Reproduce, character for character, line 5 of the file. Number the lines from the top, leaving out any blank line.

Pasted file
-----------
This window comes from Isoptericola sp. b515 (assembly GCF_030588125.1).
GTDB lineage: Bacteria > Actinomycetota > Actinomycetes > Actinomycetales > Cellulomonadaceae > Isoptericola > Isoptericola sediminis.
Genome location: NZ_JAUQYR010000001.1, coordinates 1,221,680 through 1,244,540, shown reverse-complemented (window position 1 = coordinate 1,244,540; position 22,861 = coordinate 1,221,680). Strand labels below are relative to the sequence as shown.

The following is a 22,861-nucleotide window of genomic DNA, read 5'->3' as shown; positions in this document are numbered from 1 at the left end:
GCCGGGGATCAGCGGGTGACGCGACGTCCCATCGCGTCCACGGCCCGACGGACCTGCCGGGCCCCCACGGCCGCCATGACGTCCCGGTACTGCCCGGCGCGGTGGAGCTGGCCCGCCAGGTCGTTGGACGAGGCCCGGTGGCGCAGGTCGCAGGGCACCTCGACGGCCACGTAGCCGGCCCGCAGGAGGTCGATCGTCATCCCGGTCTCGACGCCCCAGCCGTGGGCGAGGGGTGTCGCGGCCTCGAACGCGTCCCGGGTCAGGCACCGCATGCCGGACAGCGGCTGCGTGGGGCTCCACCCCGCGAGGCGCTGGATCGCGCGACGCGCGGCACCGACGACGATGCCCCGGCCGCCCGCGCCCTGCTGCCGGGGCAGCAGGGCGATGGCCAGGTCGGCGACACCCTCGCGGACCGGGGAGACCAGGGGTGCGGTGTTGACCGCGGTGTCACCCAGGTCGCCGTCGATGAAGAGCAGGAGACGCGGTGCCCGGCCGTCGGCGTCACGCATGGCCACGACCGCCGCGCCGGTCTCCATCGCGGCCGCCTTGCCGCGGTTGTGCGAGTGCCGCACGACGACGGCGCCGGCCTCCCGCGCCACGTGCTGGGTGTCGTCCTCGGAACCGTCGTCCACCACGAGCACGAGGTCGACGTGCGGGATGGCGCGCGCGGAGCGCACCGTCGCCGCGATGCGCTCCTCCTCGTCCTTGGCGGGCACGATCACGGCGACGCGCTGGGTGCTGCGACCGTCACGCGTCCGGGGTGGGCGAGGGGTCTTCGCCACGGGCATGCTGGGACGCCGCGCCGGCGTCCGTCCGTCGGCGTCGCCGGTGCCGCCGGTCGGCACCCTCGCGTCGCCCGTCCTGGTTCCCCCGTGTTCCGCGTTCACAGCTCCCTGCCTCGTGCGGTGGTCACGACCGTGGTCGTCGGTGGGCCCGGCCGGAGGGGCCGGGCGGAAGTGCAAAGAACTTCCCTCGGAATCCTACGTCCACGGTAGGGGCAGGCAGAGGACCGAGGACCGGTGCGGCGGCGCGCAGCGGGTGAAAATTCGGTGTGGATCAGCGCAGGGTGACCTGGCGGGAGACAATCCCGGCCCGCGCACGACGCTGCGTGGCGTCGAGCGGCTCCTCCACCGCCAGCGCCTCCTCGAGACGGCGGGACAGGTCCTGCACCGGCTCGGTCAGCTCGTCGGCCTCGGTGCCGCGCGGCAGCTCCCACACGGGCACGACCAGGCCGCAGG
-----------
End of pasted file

GCCGGGGATCAGCGGGTGACGCGACGTCCCATCGCGTCCACGGCCCGACGGACCTGCCGGGCCCCCACGGCCGCCATGACGTCCCGGTACTGCCCGGCGCGGTGGAGCTGGCCCGCCAGGTCGTTGGACGAGGCCCGGTGGCGCAGGTCGCAGGGCACCTCGACGGCCACGTAGCCGGCCCGCAGGAGGTCGATCGTCATCCCGGTCTCGACGCCCCAGCCGTGGGCGAGGGGTGTCGCGGCCTCGAACGCGTCCCGGGTCAGGCACCGCATGCCGGACAGCGGCTGCGTGGGGCTCCACCCCGCGAGGCGCTGGATCGCGCGACGCGCGGCACCGACGACGATGCCCCGGCCGCCCGCGCCCTGCTGCCGGGGCAGCAGGGCGATGGCCAGGTCGGCGACACCCTCGCGGACCGGGGAGACCAGGGGTGCGGTGTTGACCGCGGTGTCACCCAGGTCGCCGTCGATGAAGAGCAGGAGACGCGGTGCCCGGCCGTCGGCGTCACGCATGGCCACGACCGCCGCGCCGGTCTCCATCGCGGCCGCCTTGCCGCGGTTGTGCGAGTGCCGCACGACGACGGCGCCGGCCTCCCGCGCCACGTGCTGGGTGTCGTCCTCGGAACCGTCGTCCACCACGAGCACGAGGTCGACGTGCGGGATGGCGCGCGCGGAGCGCACCGTCGCCGCGATGCGCTCCTCCTCGTCCTTGGCGGGCACGATCACGGCGACGCGCTGGGTGCTGCGACCGTCACGCGTCCGGGGTGGGCGAGGGGTCTTCGCCACGGGCATGCTGGGACGCCGCGCCGGCGTCCGTCCGTCGGCGTCGCCGGTGCCGCCGGTCGGCACCCTCGCGTCGCCCGTCCTGGTTCCCCCGTGTTCCGCGTTCACAGCTCCCTGCCTCGTGCGGTGGTCACGACCGTGGTCGTCGGTGGGCCCGGCCGGAGGGGCCGGGCGGAAGTGCAAAGAACTTCCCTCGGAATCCTACGTCCACGGTAGGGGCAGGCAGAGGACCGAGGACCGGTGCGGCGGCGCGCAGCGGGTGAAAATTCGGTGTGGATCAGCGCAGGGTGACCTGGCGGGAGACAATCCCGGCCCGCGCACGACGCTGCGTGGCGTCGAGCGGCTCCTCCACCGCCAGCGCCTCCTCGAGACGGCGGGACAGGTCCTGCACCGGCTCGGTCAGCTCGTCGGCCTCGGTGCCGCGCGGCAGCTCCCACACGGGCACGACCAGGCCGCAGG